Communities band together to protect El Salvador’s last mangroves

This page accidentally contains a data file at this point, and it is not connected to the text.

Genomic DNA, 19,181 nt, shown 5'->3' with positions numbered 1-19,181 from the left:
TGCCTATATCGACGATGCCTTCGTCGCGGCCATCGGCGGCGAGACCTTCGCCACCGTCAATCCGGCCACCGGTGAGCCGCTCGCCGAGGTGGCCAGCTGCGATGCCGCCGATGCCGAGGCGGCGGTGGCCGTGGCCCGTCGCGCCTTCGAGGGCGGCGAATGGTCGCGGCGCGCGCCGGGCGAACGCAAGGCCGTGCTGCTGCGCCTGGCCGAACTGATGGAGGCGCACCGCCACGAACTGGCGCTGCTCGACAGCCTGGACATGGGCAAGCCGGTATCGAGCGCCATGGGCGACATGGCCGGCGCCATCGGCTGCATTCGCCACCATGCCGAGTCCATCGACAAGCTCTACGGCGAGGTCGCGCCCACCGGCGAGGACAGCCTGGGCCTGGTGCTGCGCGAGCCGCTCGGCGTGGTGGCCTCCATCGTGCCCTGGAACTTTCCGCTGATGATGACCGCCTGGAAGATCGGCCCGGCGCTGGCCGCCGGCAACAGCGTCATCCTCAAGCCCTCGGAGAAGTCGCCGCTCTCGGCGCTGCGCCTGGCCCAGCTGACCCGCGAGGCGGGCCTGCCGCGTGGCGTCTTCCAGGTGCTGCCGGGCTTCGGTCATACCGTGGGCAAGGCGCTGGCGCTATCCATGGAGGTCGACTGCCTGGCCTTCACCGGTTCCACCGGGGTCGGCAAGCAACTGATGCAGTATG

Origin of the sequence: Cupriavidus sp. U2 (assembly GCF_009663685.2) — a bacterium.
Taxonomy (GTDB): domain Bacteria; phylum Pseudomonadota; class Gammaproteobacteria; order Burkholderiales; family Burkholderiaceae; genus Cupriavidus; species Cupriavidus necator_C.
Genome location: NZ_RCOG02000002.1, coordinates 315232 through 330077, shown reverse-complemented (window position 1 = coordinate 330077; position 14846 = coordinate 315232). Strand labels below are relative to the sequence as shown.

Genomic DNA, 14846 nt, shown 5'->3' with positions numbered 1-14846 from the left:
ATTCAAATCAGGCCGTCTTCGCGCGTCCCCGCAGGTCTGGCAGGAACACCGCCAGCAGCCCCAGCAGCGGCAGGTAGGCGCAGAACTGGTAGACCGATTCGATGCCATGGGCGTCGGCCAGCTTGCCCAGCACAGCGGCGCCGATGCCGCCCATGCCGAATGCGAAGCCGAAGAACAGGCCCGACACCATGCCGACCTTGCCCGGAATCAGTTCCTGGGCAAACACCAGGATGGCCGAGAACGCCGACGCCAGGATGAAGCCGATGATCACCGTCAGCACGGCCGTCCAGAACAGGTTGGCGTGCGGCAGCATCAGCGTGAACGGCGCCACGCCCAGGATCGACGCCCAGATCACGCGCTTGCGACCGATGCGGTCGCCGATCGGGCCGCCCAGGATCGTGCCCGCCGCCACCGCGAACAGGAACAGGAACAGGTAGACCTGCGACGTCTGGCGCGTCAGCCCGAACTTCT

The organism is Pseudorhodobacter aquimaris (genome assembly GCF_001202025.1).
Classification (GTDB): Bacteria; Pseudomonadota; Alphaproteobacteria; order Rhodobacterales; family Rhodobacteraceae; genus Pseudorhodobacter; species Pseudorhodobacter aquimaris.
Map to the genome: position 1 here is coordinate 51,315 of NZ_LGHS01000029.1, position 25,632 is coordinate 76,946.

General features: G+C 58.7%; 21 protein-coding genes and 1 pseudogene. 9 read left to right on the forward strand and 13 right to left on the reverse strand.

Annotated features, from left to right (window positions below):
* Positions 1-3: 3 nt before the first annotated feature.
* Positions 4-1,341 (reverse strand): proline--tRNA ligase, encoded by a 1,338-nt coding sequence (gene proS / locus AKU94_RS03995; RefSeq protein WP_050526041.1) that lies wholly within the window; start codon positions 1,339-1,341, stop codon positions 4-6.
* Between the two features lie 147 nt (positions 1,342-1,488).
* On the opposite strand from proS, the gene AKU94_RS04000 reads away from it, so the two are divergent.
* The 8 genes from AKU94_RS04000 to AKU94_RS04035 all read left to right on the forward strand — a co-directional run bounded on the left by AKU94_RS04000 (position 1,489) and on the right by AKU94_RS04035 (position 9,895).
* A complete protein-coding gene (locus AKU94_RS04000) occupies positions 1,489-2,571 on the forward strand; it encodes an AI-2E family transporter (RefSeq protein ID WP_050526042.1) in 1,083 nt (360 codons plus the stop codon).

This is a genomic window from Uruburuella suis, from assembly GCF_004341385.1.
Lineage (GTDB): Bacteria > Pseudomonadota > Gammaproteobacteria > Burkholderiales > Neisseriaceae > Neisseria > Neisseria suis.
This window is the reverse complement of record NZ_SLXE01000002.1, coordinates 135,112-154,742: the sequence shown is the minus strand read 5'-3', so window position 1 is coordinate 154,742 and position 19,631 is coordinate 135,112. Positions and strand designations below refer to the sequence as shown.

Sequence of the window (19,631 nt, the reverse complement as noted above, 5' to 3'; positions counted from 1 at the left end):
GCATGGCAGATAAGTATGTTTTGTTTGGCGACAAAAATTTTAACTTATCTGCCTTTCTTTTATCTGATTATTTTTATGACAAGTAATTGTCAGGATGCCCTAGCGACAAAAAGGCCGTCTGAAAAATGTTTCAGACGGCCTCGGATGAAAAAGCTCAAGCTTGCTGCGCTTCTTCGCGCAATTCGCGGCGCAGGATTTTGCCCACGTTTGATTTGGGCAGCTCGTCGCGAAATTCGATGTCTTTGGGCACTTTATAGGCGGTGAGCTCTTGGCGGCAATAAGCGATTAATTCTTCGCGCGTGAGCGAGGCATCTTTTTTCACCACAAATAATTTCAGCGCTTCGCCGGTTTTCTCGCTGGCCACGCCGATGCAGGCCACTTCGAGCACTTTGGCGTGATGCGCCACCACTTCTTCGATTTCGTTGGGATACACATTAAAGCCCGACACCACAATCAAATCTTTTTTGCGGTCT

first_imgArticle published by Morgan Erickson-Davis Jiquilisco Bay is home to about half of El Salvador’s remaining mangroves. But many mangrove tracts were nearly wiped out by Hurricane Mitch in 1998, and siltation from upstream deforestation and controlled flooding were damaging the rest.In response, local communities formed a coalition, called the Mangrove Association, to help protect and expand the region’s mangroves.Around 80 communities are involved in the Mangrove Association. They work to restore damaged areas, and have re-planted hundreds of acres of mangrove forest. USULUTAN PROVINCE, El Salvador –  “Without the mangroves, we couldn’t live here,” says José Antonio Hernández. “We wouldn’t have any water.”He is standing on a rare dry patch of soil amid a mangrove forest on El Salvador’s eastern coast. While his green button-up shirt bears the logo of the Ministry of Natural Resources (MARN), Juan works as a volunteer on his daily patrols of the mangroves.José Horacio Soriano accompanies Hernández on the patrol. They both work as Natural Resource Guards for the Mangrove Association, a coalition of 80 communities that protects the mangroves of Usulután province.The Lempa river divides Usulután from the neighboring province of San Vicente. The communities at the river’s southern end where it empties into the Pacific Ocean are known as the Bajo Lempa – or Lower Lempa.Hernández explains that he arrived in the Bajo Lempa at the end of El Salvador’s Civil War. In the 1992 Peace Accords, the government committed to redistributing land to the guerrillas of the Farabundo Martí National Liberation Front (FMLN) and members of the National Guard and Army.The delta of the Lempa River hosts half of El Salvador’s remaining mangroves. Satellite data from the University of Maryland and imagery from Planet Labs show agricultural expansion has led to tree cover loss in and around the mangroves in the past decade. But communities are trying to stem the disappearance of their mangrove forests.José Horacio Soriano walks through the mangroves, which he patrols daily as a “Natural Resources Guard.” Photo by Martha Pskowski for MongabayHernández served in the National Guard during the war, and claimed three hectares (7.4 acres) in the Bajo Lempa. Most of his neighbors are resettled FMLN fighters.Today Hernández’s only weapon is a machete tucked into his backpack.His companion Soriano crouches in the muddy soil and points out tiny bubbles on its surface.“That’s where the punche are hiding. When we started the mangrove restoration there were barely any here, but now they are all over,” he said. The punche crab is an important local food source.José Horacio Soriano holds a “punche” crab, which have prospered in the area since the mangrove restoration began. Photo by Martha Pskowski for MongabayWe are standing in the middle of a 200-acre expanse of mangroves that almost completely died off after Hurricane Mitch in 1998. The Mangrove Association began restoring the area in 2013, using the Ecological Mangrove Restoration (or REM, its Spanish acronym) technique. The first stage is restoring the normal hydrology of the area, which had been compromised by years of flooding. Now that water can cycle through the mangroves again, newly planted trees are thriving.El Salvador is Latin America’s smallest mainland country. At 21,040 square kilometers (8,100 square miles), it is about the size of Massachusetts, and has the highest population density in the Americas. It is also the region’s second-most deforested country, after Haiti.Mangroves provide a natural buffer to storms coming off the ocean, as well as habitat for birds, crabs, fish and other wildlife. They also act as carbon sinks, with research indicating they store up to four times more carbon than other tropical forests. But advancing agro-industry, over-fishing and erosion have all taken their toll on the country’s mangroves.A porcupine sleeps in a tree in a mangroves tract known as “La Mesita” near the town of La Canoa. Photo by Martha Pskowski for MongabayMARN has recorded a 60 percent reduction in mangrove cover since 1950. Today, there are roughly 40,000 hectares (98,800 acres) of mangroves remaining in El Salvador. Jiquilisco Bay comprises about half of that total, and was designated a RAMSAR site in 2005.For years, the government neglected the region, but efforts by the Mangrove Association and local communities have helped turned the tide against degradation.From plantation barons to local farmersBefore the Salvadoran Civil War in the 1980s, the Bajo Lempa was an important agricultural zone, with large plantations producing cotton and sugar cane. During the war, most inhabitants fled as intense fighting took place between the FMLN and the armed forces.Large landowners were forced to give up their properties when the FMLN took control of the region. Salvadorans who had been in exile in Honduras, Panama, Nicaragua and Costa Rica began to repopulate the Bajo Lempa in the late 1980s as fighting subsided.The war ended in 1992, and the remaining refugees gradually returned to El Salvador. FMLN fighters and former members of the armed forces claimed parcels in the post-Peace Accords land reform. But their new home presented unique challenges. Meanwhile at the national level, the right-wing ARENA party held on to the Presidency.Luis Ramos, treasurer of the Mangrove Association, explains that most of the new residents of the Bajo Lempa were unfamiliar with the coastal ecosystem.“People came from other provinces, like Morazon, that are mountainous,” Ramos said. “We didn’t know that here it flooded every year. Once we started to plant we found out.”According to Ramos, the national hydroelectric commission would release water from its dam system along the Lempa River every year, without warning the communities.“It flooded every year,” he said. “But the government never helped us, because they knew most of the people here were from the FMLN and left wing.”Luis Ramos was one of the founders of the Bajo Lempa Cooperative and Mangrove Association in the early 1990s. Photo by Martha Pskowski for MongabayRequests for comment from the El Salvador Ministry of Environment and Natural Resources were declined.In 1995, Ramos and others formed a small group that began meeting to address these problems. Together with seven other communities, they formed the Cooperative of the Bajo Lempa and Jiquilisco Bay. While most members were returned refugees or FMLN combatants, former members of the military began to join as well.The early members of the Cooperative built a meeting space in the town of Ciudad Romero, which had been founded by families returning from exile in Panama and named for martyred Salvadoran bishop Oscar Romero.In 2001, the Cooperative founded the Mangrove Association to serve as its legal entity. Today, the Mangrove Association works with international organizations, including California-based Ecoviva, to support local activities.In 2009, Mauricio Funes won the Presidency, and the FMLN took executive power for the first time. The containing wall on the Lempa River was finally repaired, and the yearly flooding in the Bajo Lempa was reduced.The Mangrove Association currently comprises 80 communities, gathered together into entities called Local Groups of the Cooperative. These groups bring together neighboring communities, which then communicate with the central organizing committee.Living off the mangrovesCeiba Doblada was holding its third annual gastronomic festival during Mongabay’s visit, and participants have prepared dozens of dishes to display the culinary richness of the area. In addition to Salvadoran mainstays like pupusas, atole, elote and fried yucca, there is a rice dish with the punche crab, fish stew and fresh mussels, all harvested in the mangroves.Members of the Community Development Association of Ceiba Doblada show off the local dishes they have prepared for the town’s Gastronomic Festival, including a seafood stew. Photo by Martha Pskowski for MongabaySchool children in Ceiba Doblada line up to fill their plates during the community’s Gastronomic Festival. Photo by Martha Pskowski for MongabayAdela del Carmen Palacios del Cid, 32, is President of the Community Development Association (Adesco) in Ceiba Doblada. Adesco is a member organization of the Mangrove Association.“The mangroves support the crabs, sea turtles, fish, mussels, and birds. It’s an ecosystem that’s so full of life, and nature,” Palacios explained in an interview. “And that’s what allows us to sustain our families.”The Mangrove Association helps local communities design resource management plans and set catch limits for crabs, fish and mussels.In the late 1990s, Palacios was involved in local efforts to educate people about sea turtles and discourage the sale of turtle eggs. Instead of collecting turtle eggs to sell, residents of Ceiba Doblada now bring them to the turtle hatchery that was built nearby.In 2014, community members incubated 125,000 eggs and released 100,000 baby green (Chelonia mydas) and olive ridley (Lepidochelys olivacea) sea turtles – respectively listed as Endangered and Vulnerable by the IUCN – on the nearby island of Montecristo. The Fund of the Americas Initiative (FIAES) based in San Salvador provided technical and financial support for the project.Palacios explains that she was motivated to get involved in her community after Hurricane Mitch ravaged the area in 1998.She ran for a leadership position in the Adesco, and became the first woman to be elected.“Back then it was all men in the organizations. They said women weren’t capable of leading,” she said proudly. Today she is the Adesco President in Ceiba Doblada.FIAES Ecoviva, and the Mangrove Association are teaching local communities how to conserve and restore their mangroves.The mangrove restoration project near La Canoa, referred to as “El Llorón” is the most extensive the Mangrove Association has carried out thus far. The Ecological Mangrove Restoration (REM) process includes a diagnostic of each mangrove site, along with a restoration plan.José Antonio Hernández points out the different varieties of mangrove trees that have prospered since restoration. Photo by Martha Pskowski for MongabayIn the case of La Canoa, strong storms such as Hurricane Mitch and the annual overflow of the Lempa River dam contributed to the mangroves’ degradation. While mangroves are adapted to thrive in a mix of fresh and salt water, major flooding can have detrimental effects on the health of these ecosystems. At La Canoa, flooding clogged the canals with silt, which blocked tidal waters from flowing out of the mangroves.The water quality of the Lempa River is another factor that affects the mangroves. The Lempa watershed is shared between El Salvador, Honduras and Guatemala. Improvements have been made in recent years, but fertilizer run-off, sewage and other waste all pollute the river.As part of the REM technique, volunteers cleared debris out of the canals to restore water flow. Once the canals were cleared, they began propagating new mangroves. There are now four varieties of mangrove trees in El Llorón and the new trees are growing quickly. Some of the mangrove species can grow up to 30 meters (100 feet). Their aerial roots that reach above our heads. Black mangrove (Avicennia germinans), white mangrove (Laguncularia racemosa) buttonwood mangrove (Conocarpus erectus) and Rhizophora racemosa trees all grow in Jiquilisco Bay. The Mangrove Association has also restored mangroves in the communities of Salinas del Portrero, Sisiguayo and Puerto Parada. They hope to replicate this success in other areas.Environmental and social challenges Despite important strides in conservation, the region faces new forms of environmental and social adversity.Of immediate concern is a spike in violent crime in the Bajo Lempa that began in 2014. Despite this year’s 25th anniversary of the Peace Accords, El Salvador has been one of the most dangerous countries in the world outside active war zones in recent years.The Mara Salvatrucha 13 and Barrio 18 gangs, which have their roots in Los Angeles, are at the heart of the conflict, The gangs have battled to control turf in Eastern El Salvador in recent years and. the Bajo Lempa has found itself in the crosshairs. Most cocaine shipments arrive along the Pacific Coast, and while the gangs are not drug traffickers, they seek to control the territory that the traffickers move through.Many families abandoned their homes during the worst of the violence, and travel between communities was dangerous, but has now improved. Increased police operations in the area have reduced crime, but many residents are uneasy with the frequent police patrols.“Things have calmed down, but for a while it really made our work difficult,” said José Maria Argueta, project coordinator for the Mangrove Association.José Antonio Hernández (L) and José Horacio Soriano (R), Natural Resource Guards in the community of La Canoa, look out from a fire tower on the edge of the mangroves. Photo by Martha Pskowski for MongabayThe Mangrove Association used to receive regular groups of international volunteers, but the visits trickled off as violence escalated. The U.S. State Department travel advisory for El Salvador also deters international visitors.“We are able to host volunteers again but it’s not that easy to overcome the reputation,” Argueta lamented.On the dirt road leaving the mangroves, natural resource guards Hernández and Soriano pointed out a cement shack where gang members used to gather. Spray painted on it is “MS 13.”They said that the gang members stole two boats that they used to patrol along the coast, and they have not had funds to replace them.Climate change is another force bearing down on the region, and the Climate Change Vulnerability Index consistently lists El Salvador as one of the most vulnerable countries. The Bajo Lempa and other coastal regions are on the frontlines of sea level rise, and MARN estimates the country will lose between 10 and 28 percent of its coastal territory this century due to sea level rise.Mario Martínez is a disc jockey on “Mangrove Radio” run by the Mangrove Association in the community of Ciudad Romero. Photo by Martha Pskowski for MongabayStronger coastal storms have hit the region hard since the 1990s. Hurricane Mitch in 1998 was followed by tropical depression E12 in 2011, which had devastating impacts on the Bajo Lempa.Droughts also affect local agriculture, and have become more common and pronounced in recent years. Inconsistent rainfall means farmers lose their crops it they misjudge the start of rainy season.Despite the challenges facing the Bajo Lempa, members of local organizations remain optimistic.“We don’t have a lot of economic resources,” Palacios said while the festival attendees waited to dig into the spread of local dishes in Ceiba Doblada. “But if we work together, we can get a little further every day.”FEEDBACK: Use this form to send a message to the editor of this post. If you want to post a public comment, you can do that at the bottom of the page. carbon, Carbon Sequestration, Climate Change, Coastal Ecosystems, Community Forestry, Community-based Conservation, Deforestation, Ecological Restoration, Environment, Estuaries, Featured, Forests, Global Warming, Global Warming Mitigation, Happy-upbeat Environmental, Mangroves, Reforestation, Restoration, Rivers, Tropical Forests, Wetlands center_img Popular in the CommunitySponsoredSponsoredOrangutan found tortured and decapitated prompts Indonesia probeEMGIES17 Jan, 2018We will never know the full extent of what this poor Orangutan went through before he died, the same must be done to this evil perpetrator(s) they don’t deserve the air that they breathe this has truly upset me and I wonder for the future for these wonderful creatures. So called ‘Mankind’ has a lot to answer for we are the only ones ruining this world I prefer animals to humans any day of the week.What makes community ecotourism succeed? In Madagascar, location, location, locationScissors1dOther countries should also learn and try to incorporateWhy you should care about the current wave of mass extinctions (commentary)Processor1 DecAfter all, there is no infinite anything in the whole galaxy!Infinite stupidity, right here on earth.The wildlife trade threatens people and animals alike (commentary)Anchor3dUnfortunately I feel The Chinese have no compassion for any living animal. They are a cruel country that as we knowneatbeverything that moves and do not humanily kill these poor animals and insects. They have no health and safety on their markets and they then contract these diseases. Maybe its karma maybe they should look at the way they live and stop using animals for all there so called remedies. 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Focus on deforestation this year (commentary)Bullhorn4dLies and more leisSponsoredSponsoredCoke is again the biggest culprit behind plastic waste in the PhilippinesGrapes7 NovOnce again the article blames companies for the actions of individuals. It is individuals that buy these products, it is individuals that dispose of them improperly. If we want to change it, we have to change, not just create bad guys to blame.Brazilian response to Bolsonaro policies and Amazon fires growsCar4 SepThank you for this excellent report. I feel overwhelmed by the ecocidal intent of the Bolsonaro government in the name of ‘developing’ their ‘God-given’ resources.U.S. allocates first of $30M in grants for forest conservation in SumatraPlanet4dcarrot hella thick ;)Melting Arctic sea ice may be altering winds, weather at equator: studyleftylarry30 JanThe Arctic sea ice seems to be recovering this winter as per the last 10-12 years, good news.Malaysia has the world’s highest deforestation rate, reveals Google forest mapBone27 Sep, 2018Who you’re trying to fool with selective data revelation?You can’t hide the truth if you show historical deforestation for all countries, especially in Europe from 1800s to this day. WorldBank has a good wholesome data on this.Mass tree planting along India’s Cauvery River has scientists worriedSurendra Nekkanti23 JanHi Mongabay. Good effort trying to be objective in this article. I would like to give a constructive feedback which could help in clearing things up.1. It is mentioned that planting trees in village common lands will have negative affects socially and ecologically. There is no need to even have to agree or disagree with it, because, you also mentioned the fact that Cauvery Calling aims to plant trees only in the private lands of the farmers. So, plantation in the common lands doesn’t come into the picture.2.I don’t see that the ecologists are totally against this project, but just they they have some concerns, mainly in terms of what species of trees will be planted. And because there was no direct communication between the ecologists and Isha Foundation, it was not possible for them to address the concerns. 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